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Discussion Starter · #1 ·
I've been a member here for a couple of months....and this board is fascinating. The pictures from exotic and beautiful locations are almost always excellent.

But I think it'd be a nice change of pace to take a look at one of the least attractive, most sparsely populated, most harrowing places in the US....and probably the world....Cotton Country.

Pictures by me over the course of the past four/five years while I was going to school there.



The geography of West Texas is stunningly, completely, flat. Look at the table you're computer sits on or the floor of your room. It is at least that flat for almost 100 miles east to west and 400 north to south. Never a hill, never a tree, just dusty wasteland that is farmed (actually pretty successfully) by means of underwater aquifiers. When the wind kicks up (actually, it blows every single day at least 20 mph) the conspicuous red dirt that's everywhere gets into the air, reducing visibility drastically.

On to the cities and towns of the region....

Lubbock - population 200,000


downtown - deadtown, Lubbock




the glitzy South Plains Fairground - let's picnic! :runaway:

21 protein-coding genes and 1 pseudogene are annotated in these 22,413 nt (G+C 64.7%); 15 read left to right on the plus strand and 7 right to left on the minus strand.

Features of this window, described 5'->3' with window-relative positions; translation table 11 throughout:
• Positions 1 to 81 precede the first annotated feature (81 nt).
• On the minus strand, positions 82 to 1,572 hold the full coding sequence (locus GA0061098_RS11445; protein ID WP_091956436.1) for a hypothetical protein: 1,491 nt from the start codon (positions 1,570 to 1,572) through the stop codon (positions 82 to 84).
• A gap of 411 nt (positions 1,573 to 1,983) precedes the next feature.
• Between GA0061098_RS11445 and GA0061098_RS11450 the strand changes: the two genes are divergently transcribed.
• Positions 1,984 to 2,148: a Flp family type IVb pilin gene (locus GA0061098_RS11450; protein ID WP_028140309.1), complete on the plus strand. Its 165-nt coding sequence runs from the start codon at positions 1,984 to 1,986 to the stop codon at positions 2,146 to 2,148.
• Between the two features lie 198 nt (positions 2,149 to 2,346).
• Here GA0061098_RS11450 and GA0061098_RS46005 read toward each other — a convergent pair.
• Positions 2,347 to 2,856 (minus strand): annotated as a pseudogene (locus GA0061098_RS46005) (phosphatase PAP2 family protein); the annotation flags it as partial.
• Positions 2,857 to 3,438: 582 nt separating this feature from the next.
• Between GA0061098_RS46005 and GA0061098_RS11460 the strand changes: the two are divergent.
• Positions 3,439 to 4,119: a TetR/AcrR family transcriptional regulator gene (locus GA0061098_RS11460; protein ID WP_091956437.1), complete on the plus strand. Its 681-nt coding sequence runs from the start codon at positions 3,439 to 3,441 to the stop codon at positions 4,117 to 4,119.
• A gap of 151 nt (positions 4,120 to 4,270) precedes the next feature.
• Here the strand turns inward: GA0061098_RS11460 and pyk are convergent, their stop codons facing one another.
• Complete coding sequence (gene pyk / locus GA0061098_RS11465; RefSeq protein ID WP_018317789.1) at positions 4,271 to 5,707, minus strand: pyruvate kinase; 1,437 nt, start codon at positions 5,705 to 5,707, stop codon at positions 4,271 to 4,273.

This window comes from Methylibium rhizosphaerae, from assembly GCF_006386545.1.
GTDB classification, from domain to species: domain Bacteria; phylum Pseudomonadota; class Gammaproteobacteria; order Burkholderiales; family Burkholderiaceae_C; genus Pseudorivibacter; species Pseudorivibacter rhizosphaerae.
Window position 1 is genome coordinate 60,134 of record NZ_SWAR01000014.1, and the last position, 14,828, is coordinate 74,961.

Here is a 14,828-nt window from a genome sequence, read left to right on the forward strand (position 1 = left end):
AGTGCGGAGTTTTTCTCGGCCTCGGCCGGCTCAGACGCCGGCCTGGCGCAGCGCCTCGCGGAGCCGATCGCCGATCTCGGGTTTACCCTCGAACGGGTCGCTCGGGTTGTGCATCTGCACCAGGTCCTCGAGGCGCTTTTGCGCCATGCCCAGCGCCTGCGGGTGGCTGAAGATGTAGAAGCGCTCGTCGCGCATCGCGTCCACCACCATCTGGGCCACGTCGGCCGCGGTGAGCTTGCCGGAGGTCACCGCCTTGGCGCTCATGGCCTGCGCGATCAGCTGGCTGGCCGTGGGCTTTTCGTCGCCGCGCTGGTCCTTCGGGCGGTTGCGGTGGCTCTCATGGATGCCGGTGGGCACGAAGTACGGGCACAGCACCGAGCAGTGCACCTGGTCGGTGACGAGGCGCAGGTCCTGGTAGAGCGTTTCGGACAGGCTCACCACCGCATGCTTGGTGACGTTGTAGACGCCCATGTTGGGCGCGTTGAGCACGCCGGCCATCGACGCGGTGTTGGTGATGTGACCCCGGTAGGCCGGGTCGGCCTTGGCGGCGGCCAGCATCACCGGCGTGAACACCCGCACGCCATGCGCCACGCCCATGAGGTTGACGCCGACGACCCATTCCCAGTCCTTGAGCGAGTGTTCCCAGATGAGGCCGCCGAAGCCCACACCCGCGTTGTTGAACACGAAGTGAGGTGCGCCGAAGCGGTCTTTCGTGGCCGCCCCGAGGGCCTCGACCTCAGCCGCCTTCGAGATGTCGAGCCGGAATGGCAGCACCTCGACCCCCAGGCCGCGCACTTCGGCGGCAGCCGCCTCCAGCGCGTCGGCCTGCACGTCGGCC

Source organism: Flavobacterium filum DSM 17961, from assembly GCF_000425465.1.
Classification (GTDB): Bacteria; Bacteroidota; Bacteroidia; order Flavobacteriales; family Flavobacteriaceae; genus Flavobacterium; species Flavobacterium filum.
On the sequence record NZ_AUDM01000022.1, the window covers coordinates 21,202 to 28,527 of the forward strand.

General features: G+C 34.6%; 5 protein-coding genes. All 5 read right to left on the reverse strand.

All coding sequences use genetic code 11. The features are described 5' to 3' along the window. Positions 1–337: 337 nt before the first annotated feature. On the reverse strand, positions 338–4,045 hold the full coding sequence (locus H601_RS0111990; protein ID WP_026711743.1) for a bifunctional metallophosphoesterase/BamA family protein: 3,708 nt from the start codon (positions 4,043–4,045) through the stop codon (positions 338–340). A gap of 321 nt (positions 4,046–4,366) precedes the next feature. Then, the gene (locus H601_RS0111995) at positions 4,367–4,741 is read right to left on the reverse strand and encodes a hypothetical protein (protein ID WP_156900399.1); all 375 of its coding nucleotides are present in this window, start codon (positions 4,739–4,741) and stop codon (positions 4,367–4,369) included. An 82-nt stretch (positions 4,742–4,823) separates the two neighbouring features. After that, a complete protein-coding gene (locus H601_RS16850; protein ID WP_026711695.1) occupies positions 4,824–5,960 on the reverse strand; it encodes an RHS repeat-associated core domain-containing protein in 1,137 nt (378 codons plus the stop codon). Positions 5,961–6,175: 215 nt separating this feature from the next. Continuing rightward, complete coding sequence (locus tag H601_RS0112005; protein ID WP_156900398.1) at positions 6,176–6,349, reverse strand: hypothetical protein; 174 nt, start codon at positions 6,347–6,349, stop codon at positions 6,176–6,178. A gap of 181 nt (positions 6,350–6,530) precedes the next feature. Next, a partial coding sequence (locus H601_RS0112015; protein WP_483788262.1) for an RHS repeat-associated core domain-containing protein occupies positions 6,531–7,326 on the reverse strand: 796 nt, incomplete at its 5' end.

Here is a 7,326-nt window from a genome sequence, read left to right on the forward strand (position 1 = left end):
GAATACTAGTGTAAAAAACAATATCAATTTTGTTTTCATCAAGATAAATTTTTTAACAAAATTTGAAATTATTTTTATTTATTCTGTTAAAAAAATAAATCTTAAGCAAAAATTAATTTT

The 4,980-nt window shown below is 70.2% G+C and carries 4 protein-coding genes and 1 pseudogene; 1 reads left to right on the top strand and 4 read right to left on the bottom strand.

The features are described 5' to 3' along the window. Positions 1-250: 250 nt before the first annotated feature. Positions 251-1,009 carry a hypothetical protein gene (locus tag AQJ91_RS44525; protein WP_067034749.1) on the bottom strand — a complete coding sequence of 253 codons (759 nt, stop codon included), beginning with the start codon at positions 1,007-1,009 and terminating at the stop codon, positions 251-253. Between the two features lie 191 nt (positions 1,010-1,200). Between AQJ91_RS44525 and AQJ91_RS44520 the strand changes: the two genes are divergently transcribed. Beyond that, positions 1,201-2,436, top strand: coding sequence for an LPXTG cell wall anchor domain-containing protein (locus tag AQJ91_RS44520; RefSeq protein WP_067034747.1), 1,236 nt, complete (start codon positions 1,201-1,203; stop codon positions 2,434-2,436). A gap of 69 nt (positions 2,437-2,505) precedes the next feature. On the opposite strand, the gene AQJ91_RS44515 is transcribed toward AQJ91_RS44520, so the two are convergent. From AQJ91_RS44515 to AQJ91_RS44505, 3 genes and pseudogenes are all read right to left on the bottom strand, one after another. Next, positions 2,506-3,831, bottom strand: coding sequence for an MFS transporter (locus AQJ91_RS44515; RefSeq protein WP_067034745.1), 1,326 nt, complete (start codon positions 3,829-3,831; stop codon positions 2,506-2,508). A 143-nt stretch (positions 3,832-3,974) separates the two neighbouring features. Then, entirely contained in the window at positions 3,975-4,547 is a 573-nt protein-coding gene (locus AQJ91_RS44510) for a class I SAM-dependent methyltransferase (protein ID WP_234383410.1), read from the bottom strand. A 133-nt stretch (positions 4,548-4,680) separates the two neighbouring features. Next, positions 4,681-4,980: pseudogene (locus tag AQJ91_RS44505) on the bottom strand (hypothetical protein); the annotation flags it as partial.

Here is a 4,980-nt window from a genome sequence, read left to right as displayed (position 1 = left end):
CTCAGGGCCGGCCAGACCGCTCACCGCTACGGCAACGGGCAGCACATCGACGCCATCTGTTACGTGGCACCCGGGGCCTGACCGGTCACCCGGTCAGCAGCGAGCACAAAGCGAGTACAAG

don't these houses look like they're on the edge of the world? Because for all intents and purposes, they are.



typical sprawl - except much, much worse


And of course, since Lubbock does have a soft spot in my heart, I can't help but show at least one positive image.




Seagraves, Texas. Population 450. 60 miles SW of Lubbock

West Texas is littered with dying farm towns that used to be centers of agriculture. This particular one once had a population of over 3000, but with industrialization, most of the jobs were lost. It's now very little more than a ghost town....most of the residents are elderly, and it's slowly dying off. The same is true in literally hundreds of places.




Stuck in time....


Small pocket park on Main Street - well, someone's been there since 2001



Seminole, Texas pop. 5000. 90 miles SW of Lubbock
Seminole's doing much better than most West Texas towns. Why? Because it scored a Wal-Mart, which draws business in from a forty mile radius.


Main Street



Plains, Texas pop. 1000. 70 miles west of Lubbock
This is it. You're looking at it. One main street, with a Dairy Queen and an Allsups. Throw in a couple of churches, a co-op for farming supplies, and a couple hundred houses, and you've got yourself a town.




Dell City, Texas pop. 500. The absolute fucking middle of nowhere
I'm not joking, either. There is literally no settlement for ninety miles in any direction. And it's twenty miles off the main two-lane highway from El Paso.


The town cemetary


I should post this in 'rate our talls'


Main Street







That's it. I hope you enjoyed the pictures. Anyway, I was feeling a little homesick, so it was a good excuse to put on some Jerry Jeff Walker and Joe Ely, throw in a dip of Copenhagen, and dig through my hard drive.
 

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nice pictures. i like seeing other parts of the country, including non-urban areas every once in a while.

nath05 said:
^^ i don't remember driving to seagraves. ;)